Jun 15, 2020
Cancellation order identifies use limits for dicamba

On June 8, the U.S. Environmental Protection Agency issued a key order providing farmers with needed clarity following the Ninth Circuit Court of Appeals’ June 3 vacatur of three dicamba registrations.

The cancellation order outlines limited and specific circumstances under which existing stocks of the three affected dicamba products – XtendiMax (from Bayer) with vapor grip technology, Engenia (BASF) and FeXapan (Corteva) — can be used for a limited period of time. EPA’s order will advance protection of public health and the environment by ensuring use of existing stocks follows important application procedures.

“At the height of the growing season, the Court’s decision has threatened the livelihood of our nation’s farmers and the global food supply,” said EPA Administrator Andrew Wheeler in a statement. “(The June 8) cancellation and existing stocks order is consistent with EPA’s standard practice following registration invalidation, and is designed to advance compliance, ensure regulatory certainty, and to prevent the misuse of existing stocks.”

EPA’s order will mitigate some of the devastating economic consequences of the Court’s decision for growers, and particularly rural communities, at a time they are experiencing great stress due to the COVID-19 public health emergency.

Details of the order

EPA’s order addresses sale, distribution, and use of existing stocks of the three affected dicamba products: XtendiMax with vapor grip technology, Engenia, and FeXapan.

  1. Distribution or sale by any person is generally prohibited except for ensuring proper disposal or return to the registrant.
  2. Growers and commercial applicators may use existing stocks that were in their possession on June 3, 2020, the effective date of the Court decision. Such use must be consistent with the product’s previously approved label, and may not continue after July 31, 2020.

Background

On June 3, 2020, the Ninth Circuit Court of Appeals issued an order vacating EPA’s pesticide registrations containing the active ingredient dicamba: Xtendimax with Vaporgrip Technology (EPA Reg. No. 524-617); Engenia – (EPA Reg. No. 7969-345); and FeXapan – (EPA Reg. No. 352-913).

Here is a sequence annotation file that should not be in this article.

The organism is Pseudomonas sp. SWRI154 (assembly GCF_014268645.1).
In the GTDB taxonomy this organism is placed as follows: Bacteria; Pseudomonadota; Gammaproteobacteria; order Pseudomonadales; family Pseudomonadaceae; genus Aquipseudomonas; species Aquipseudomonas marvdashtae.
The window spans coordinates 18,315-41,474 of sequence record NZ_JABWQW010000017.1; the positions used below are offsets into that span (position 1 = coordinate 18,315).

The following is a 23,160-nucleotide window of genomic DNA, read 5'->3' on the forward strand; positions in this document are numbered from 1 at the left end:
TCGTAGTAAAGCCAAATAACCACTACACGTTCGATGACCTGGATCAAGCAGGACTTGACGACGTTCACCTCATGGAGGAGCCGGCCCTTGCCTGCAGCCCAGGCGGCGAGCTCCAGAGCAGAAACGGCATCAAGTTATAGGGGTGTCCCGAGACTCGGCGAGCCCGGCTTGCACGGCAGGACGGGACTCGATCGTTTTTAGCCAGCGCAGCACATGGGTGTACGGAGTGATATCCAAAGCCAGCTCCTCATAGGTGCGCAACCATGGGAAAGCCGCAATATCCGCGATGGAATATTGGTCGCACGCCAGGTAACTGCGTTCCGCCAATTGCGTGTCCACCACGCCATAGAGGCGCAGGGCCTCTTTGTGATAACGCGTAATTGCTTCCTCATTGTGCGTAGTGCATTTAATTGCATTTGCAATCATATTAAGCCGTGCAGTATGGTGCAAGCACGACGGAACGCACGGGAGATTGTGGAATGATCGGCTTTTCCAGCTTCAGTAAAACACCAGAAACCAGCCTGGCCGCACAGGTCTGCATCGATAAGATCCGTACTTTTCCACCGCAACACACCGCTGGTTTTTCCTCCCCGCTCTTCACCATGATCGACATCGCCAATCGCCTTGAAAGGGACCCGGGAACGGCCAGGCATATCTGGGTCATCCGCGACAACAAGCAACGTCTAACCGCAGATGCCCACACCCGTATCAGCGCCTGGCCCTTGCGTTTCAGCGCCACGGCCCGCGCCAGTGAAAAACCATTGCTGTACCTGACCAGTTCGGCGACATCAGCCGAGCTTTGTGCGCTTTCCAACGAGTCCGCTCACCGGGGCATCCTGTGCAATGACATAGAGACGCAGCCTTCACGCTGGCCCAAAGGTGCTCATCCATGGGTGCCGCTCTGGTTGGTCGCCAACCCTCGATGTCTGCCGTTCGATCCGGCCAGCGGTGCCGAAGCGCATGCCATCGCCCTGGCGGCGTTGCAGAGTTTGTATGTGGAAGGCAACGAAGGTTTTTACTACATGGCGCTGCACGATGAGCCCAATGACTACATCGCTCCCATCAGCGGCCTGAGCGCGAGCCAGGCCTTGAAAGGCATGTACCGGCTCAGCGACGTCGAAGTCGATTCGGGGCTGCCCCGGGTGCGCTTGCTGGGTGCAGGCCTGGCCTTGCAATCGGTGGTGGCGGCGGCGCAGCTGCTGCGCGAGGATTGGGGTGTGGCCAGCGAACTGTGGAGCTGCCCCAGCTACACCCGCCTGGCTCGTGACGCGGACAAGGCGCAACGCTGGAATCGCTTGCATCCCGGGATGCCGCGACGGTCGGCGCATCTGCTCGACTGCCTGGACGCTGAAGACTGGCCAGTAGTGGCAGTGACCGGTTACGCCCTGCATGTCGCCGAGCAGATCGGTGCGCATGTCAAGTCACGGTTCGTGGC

Dicamba is a valuable pest control tool that farmers nationwide planned to use during the 2020 growing season. Since the Court issued its opinion, the agency has been overwhelmed with letters and calls from farmers citing the devastation of this decision on the millions of acres of crops, millions of dollars already invested by farmers, and threat to America’s food supply.

Pending motions

On June 12, Corteva and BASF filed motions to intervene in the U.S. Court of Appeals for the Ninth Circuit case challenging the U.S. Environmental Protection Agency (EPA) registration of the dicamba herbicide.

Corteva was not a party to the lawsuit, and until June 3, the case appeared to involve only the XtendiMax registration. The Ninth Circuit Court nevertheless vacated in its June 3 decision the EPA’s registration of XtendiMax and Enginia herbicides, as well as Corteva’s registration for DuPont FeXapan with VaporGrip Technology.

Corteva is seeking to intervene to preserve its rights and to support the rights of customers to use the impacted dicamba weed control technologies.

“We believe dicamba is an effective weed management tool for farmers when used according to the label,” the company said through a statement. “We also seek to preserve the role of the U.S. EPA to administer the Federal Insecticide, Fungicide & Rodenticide Act (FIFRA), including granting or cancelling crop protection product registrations, for the benefit of agriculture and society.”

Similarly, the court’s June 3 decision brought BASF’s product into the case for the first time. BASF has now made the request to intervene after careful consideration of the sudden and severe financial impact vacating the registration has had on farmers during this critical application time, when farmers now have less than a month to protect millions of acres under threat from resistant weeds. The Ninth Circuit’s decision has caused immediate chaos among the agricultural community and threatens the livelihood of countless U.S. farmers. Seeking to make matters worse, the challengers have now asked the Ninth Circuit to undo the EPA’s order which implemented the panel’s decision and addressed the uncertainty it caused. BASF must act to protect its interests and those of its customers.

“Taking this action during the height of the application season gives no regard to the significant investments farmers have made in their businesses and leaves them without viable options for the growing season,” said Paul Rea, Senior Vice President, BASF Agricultural Solutions North America, through a statement. “Farming is difficult even in the best of times and remains challenging. Making this decision now, when weed resistance continues to threaten farming operations, is disastrous for our customers. Farmers have counted on applications of dicamba-based products to control troublesome weeds for decades, and they continue to need these tools now and in the future.”

Environmental watchdog group, the Center for Food Safety, has filed a motion against the EPA for allowing growers to continue use of dicamba through the end of July after the court ruling.

“Trump’s EPA is so rogue it thinks it can blow off a federal court ruling that stops the damaging dicamba spraying in an administrative order,” George Kimbrell, of the Center for Food Safety, lead counsel in the case, said through a statement. “EPA needs a lesson in separation of powers and we’re asking the court to give it to them.”





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